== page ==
The Commonwealth's expert did not testify that the equipment found in the maroon Buick was all of the equipment necessary to manufacture methamphetamine, though his testimony was sufficient to create a reasonable inference of that fact. But even if he had so testified, it was for the jury to decide whether to accept that testimony. Under the instruction, as given, if the jurors believed beyond a reasonable doubt that Appellant was in possession of the items found in the maroon Buick, they were to find him guilty — regardless of whether they believed that those items constituted all of the equipment necessary to manufacture methamphetamine. (Appellant questioned the Commonwealth's expert as to whether a pair of pliers or some similar piece of equipment would also be needed in order to extract the lithium from the batteries. The expert posited that the lithium could be extracted by stomping on the batteries and peeling off the cardboard.) The failure of the instructions to require the jury to find beyond a reasonable doubt that Appellant possessed all of the equipment for the manufacture of methamphetamine requires reversal and remand for a new trial.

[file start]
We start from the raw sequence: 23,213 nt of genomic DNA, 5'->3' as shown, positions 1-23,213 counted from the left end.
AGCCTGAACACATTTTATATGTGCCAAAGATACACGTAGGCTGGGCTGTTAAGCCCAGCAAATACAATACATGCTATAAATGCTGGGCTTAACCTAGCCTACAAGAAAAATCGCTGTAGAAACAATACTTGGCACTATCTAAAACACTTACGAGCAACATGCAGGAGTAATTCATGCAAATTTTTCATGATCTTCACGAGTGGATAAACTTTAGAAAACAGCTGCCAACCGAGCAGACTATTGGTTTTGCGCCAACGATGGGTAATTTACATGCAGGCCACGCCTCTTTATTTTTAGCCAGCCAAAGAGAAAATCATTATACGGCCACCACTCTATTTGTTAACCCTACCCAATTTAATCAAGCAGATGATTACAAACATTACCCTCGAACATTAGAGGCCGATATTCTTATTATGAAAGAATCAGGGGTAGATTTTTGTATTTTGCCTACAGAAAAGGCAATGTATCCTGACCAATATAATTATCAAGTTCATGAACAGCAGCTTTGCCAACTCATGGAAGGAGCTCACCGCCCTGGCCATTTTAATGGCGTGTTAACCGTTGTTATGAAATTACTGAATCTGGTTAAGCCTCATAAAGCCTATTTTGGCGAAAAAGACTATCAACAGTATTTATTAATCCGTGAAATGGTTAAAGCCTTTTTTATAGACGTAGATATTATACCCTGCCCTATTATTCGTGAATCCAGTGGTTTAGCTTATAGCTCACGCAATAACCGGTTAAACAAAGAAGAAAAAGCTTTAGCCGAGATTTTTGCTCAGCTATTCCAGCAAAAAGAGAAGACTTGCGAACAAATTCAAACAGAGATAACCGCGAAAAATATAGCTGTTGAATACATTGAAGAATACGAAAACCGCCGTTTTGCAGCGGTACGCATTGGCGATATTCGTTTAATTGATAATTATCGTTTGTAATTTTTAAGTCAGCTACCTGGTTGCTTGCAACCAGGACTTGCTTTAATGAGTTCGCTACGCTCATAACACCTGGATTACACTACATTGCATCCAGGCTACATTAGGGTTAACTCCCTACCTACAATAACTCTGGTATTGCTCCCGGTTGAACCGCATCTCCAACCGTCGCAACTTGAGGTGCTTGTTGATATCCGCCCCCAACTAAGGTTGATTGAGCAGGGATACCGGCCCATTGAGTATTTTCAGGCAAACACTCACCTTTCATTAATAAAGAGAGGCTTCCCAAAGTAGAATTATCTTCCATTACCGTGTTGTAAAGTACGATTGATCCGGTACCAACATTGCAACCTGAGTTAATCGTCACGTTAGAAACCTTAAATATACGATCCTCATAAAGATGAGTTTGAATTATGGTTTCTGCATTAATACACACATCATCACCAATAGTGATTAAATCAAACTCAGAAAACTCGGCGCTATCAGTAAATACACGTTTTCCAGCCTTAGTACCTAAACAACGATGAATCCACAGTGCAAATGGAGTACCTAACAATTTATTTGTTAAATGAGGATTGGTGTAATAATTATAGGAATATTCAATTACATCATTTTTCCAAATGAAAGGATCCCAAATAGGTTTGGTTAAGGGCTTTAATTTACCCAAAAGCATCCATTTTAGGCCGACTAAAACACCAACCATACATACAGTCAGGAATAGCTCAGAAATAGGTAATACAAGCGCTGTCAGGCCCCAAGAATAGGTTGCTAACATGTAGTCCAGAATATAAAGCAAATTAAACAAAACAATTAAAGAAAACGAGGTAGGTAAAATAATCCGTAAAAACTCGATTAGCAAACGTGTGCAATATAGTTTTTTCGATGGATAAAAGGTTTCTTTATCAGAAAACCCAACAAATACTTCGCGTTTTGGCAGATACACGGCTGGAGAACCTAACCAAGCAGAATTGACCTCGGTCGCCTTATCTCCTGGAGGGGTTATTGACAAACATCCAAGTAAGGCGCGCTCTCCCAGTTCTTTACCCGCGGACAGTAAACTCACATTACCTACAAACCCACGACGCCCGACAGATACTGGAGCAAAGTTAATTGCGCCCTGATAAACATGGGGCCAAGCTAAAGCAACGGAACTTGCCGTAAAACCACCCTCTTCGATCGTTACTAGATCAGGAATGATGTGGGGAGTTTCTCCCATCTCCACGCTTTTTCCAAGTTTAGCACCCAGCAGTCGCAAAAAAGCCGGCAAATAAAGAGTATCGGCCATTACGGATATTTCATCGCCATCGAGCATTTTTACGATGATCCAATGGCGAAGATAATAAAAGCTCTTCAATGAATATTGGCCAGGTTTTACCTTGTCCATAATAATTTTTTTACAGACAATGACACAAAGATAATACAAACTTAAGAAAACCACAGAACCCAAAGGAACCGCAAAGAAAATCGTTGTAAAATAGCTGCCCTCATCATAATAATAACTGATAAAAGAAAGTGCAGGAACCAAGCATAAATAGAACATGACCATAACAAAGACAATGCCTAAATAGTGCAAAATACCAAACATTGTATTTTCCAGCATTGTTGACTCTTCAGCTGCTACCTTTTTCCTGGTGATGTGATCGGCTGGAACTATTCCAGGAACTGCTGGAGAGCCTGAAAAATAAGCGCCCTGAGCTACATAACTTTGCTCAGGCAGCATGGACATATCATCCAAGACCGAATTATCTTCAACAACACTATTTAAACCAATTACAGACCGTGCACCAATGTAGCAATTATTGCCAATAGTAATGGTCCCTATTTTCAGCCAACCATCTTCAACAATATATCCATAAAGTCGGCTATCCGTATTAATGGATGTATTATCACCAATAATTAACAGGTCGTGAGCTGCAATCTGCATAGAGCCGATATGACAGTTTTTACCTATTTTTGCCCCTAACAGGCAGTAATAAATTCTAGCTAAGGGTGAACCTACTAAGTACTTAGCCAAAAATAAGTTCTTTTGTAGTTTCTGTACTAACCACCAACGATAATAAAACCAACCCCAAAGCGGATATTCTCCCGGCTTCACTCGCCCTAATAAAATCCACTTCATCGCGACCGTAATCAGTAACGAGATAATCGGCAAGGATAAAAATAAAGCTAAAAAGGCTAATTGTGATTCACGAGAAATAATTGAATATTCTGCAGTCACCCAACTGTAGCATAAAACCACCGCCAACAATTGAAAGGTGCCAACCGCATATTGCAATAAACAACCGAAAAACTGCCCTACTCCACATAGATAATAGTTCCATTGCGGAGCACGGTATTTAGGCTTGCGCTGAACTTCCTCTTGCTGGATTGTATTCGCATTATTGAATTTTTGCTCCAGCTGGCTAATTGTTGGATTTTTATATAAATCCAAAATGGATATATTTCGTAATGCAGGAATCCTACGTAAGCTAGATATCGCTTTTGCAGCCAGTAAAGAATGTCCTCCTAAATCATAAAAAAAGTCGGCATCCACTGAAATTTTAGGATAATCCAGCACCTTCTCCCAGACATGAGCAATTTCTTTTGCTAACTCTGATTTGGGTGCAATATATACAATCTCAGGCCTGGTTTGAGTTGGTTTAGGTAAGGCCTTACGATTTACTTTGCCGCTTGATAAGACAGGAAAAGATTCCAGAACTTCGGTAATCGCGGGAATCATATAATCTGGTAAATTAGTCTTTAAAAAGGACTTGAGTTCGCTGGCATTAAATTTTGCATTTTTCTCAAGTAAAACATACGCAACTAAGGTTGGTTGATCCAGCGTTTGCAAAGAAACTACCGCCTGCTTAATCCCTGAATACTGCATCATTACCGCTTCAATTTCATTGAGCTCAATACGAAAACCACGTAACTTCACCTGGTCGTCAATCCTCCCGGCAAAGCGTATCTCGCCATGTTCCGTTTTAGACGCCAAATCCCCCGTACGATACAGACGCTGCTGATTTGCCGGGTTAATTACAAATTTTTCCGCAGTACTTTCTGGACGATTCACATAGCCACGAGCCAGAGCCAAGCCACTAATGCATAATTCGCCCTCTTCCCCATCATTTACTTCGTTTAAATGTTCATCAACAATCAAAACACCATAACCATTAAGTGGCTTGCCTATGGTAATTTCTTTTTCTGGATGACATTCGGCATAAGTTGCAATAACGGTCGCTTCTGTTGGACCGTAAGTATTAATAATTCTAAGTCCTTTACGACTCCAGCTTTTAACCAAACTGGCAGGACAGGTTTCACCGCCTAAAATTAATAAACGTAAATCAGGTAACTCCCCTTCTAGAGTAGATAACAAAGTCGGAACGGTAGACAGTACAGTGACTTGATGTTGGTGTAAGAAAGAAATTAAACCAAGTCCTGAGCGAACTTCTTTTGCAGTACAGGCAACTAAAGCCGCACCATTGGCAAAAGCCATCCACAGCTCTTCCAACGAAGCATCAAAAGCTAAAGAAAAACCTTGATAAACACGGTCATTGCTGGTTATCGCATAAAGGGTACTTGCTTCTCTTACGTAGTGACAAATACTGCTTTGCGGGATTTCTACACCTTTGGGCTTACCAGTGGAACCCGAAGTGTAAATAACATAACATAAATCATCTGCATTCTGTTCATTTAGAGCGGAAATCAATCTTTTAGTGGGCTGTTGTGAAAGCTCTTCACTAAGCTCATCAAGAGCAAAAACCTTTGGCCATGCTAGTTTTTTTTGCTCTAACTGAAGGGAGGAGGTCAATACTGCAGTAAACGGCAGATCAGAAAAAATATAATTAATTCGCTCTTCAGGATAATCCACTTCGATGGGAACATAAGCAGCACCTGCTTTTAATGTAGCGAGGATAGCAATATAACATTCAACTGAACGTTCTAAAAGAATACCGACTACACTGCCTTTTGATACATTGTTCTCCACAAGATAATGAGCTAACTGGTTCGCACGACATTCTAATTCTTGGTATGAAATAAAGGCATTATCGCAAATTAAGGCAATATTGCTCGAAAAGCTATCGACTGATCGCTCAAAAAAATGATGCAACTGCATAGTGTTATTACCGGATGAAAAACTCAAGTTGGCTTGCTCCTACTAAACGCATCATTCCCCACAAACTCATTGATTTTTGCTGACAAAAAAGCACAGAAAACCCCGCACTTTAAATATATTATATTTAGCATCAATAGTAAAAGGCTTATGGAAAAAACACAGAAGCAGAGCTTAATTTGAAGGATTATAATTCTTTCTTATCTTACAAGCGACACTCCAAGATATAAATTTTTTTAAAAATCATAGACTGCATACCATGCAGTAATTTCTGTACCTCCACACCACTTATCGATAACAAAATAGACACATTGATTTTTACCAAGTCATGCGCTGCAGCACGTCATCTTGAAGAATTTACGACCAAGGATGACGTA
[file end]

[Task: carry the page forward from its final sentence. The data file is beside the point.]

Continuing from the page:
B. Criminal Attempt.

Appellant also asserts that the trial judge should have instructed the jury on criminal attempt to manufacture methamphetamine as a lesser included offense. This argument fails for the same reason as the Commonwealth's argument that possession of some but less than all of the necessary chemicals or equipment would support conviction of the primary offense. As noted in Part III of this opinion supra, the 2002 enactment of KRS 218A.1437(1), possession of a methamphetamine precursor, created a Class D felony that is a lesser included offense of the Class B felony of manufacturing methamphetamine. Criminal attempt to manufacture methamphetamine by possession of some but less than all of the necessary chemicals or equipment, however, would be a Class C felony. KRS 506.010(4)(c). It thus would be incongruous to interpret this statutory scheme as creating a Class D felony for possession of a methamphetamine precursor but a Class C felony for possession of, e.g., lithium batteries, starting fluid, a Mason jar, a wooden spoon, or a cotton ball.